The History and Significance of Typhon

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Greek mythology is well known for the vast array of gods, goddesses, heroes, men, divine animals and monsters. They reflected the ancient world perceived by the Greeks. Immortal monsters, such as Typhon, were the expressions of the fundamental issues of existence.

According to mythology, Typhon was the offspring of the Titan Gaia when she was banished to Tartarus along with the other defeated Titans. In art and literature, Typhon was described in unflattering terms, depicted as a terrible monster with 100 heads, coiling serpents for legs and hundreds of hands.

His most famous myth concerns the flight of the gods. Wanting to establish himself as the supreme ruler of the world, Typhon tried to take Mount Olympus, the home of the Olympian gods. Due to his monstrous nature, Typhon chased out the Olympian gods, apart from Zeus and Athena, who fled to Egypt in the guise of different animals.

Zeus and Typhon fought in one-on-one combat which resulted in Typhon gaining the upper hand and removing the sinews of Zeus’ hands and feet. Eventually, Hermes returned to Olympus and found Zeus’ sinews who refitted them. Zeus was restored to his former strength and was able, in time, to drive Typhon out of Greece and trapped him under Mount Etna.

With Typhon trapped under Mount Etna, the mountain itself has a dual role; it was both instrument of Typhon’s punishment and the manifestation of his rage that continues to threaten mankind. The fire representing the impious rage of Typhon is described as a liquid hurled up from the depths of the mountain (Skulsky, p.12). The fact that Typhon is trapped under a mountain emphasises that he had been brought low, both literally and figuratively, even as he spews up lava and smoke, the symbols of his continuous rage.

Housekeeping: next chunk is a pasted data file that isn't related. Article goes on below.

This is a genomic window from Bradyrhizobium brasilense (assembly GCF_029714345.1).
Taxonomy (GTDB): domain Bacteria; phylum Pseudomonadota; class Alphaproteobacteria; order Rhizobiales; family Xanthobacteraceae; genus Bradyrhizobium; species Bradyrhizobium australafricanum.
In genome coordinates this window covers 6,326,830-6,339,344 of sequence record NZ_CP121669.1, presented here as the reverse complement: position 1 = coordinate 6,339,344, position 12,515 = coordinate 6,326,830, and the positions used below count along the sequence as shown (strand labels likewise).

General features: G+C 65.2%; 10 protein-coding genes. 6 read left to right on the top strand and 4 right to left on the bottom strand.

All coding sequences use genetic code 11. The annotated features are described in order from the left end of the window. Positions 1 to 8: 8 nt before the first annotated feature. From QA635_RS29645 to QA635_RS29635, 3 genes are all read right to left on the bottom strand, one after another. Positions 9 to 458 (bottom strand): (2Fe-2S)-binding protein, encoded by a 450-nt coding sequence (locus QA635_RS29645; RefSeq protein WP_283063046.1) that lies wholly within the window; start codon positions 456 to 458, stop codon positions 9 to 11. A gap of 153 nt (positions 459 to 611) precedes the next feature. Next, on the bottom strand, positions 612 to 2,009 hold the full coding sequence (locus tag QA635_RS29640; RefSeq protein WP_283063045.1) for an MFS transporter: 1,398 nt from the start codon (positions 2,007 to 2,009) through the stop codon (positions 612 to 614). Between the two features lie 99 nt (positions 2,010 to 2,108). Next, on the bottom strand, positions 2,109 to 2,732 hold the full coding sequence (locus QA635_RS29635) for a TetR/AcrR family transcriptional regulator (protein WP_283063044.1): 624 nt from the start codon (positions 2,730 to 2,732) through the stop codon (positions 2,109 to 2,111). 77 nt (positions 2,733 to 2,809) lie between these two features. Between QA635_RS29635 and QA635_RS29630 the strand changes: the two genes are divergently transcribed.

Typhon has been used as the model for many types of artists; he is, portrayed in a monstrous light. In a fragment of a plate, regrettably damaged, that archaeologists uncovered, Typhon was depicted as sickle-winged. “Traces of the beard show that the head faced left. The bands across the shoulders and sleeves are decorated with sharp zigzags. The curved feathers in the sickle wings are individually incised with beautifully rounded tips. The arms are folded across the body, but the hands are not clenched; traces show them flat, one above the other. The forearms are long, and only the elbow is marked with incision. The bodice, not divided vertically, is covered with a finely executed scale pattern” (Hesperia Supplements, p.70).

Typhon is one of the most interesting monsters, or immortals, from Greek mythology and his myths and legends have provided moral guidance and inspiration for all types of artists.


Cotterell, Arthur & Storm, Rachel (1999) The Ultimate Encyclopedia of Mythology, Hermes House, Anness Publishing House.

Hesperia Supplements (1996) The chimera Group at Corinth, Hesperia Supplements, American School of Classical Studies at Athens.

Skulsky, S. D. (1975) Pollwn Peipata Suntanusias: Language and Meaning in Pythian 1, Classical Philology, The University of Chicago Press.


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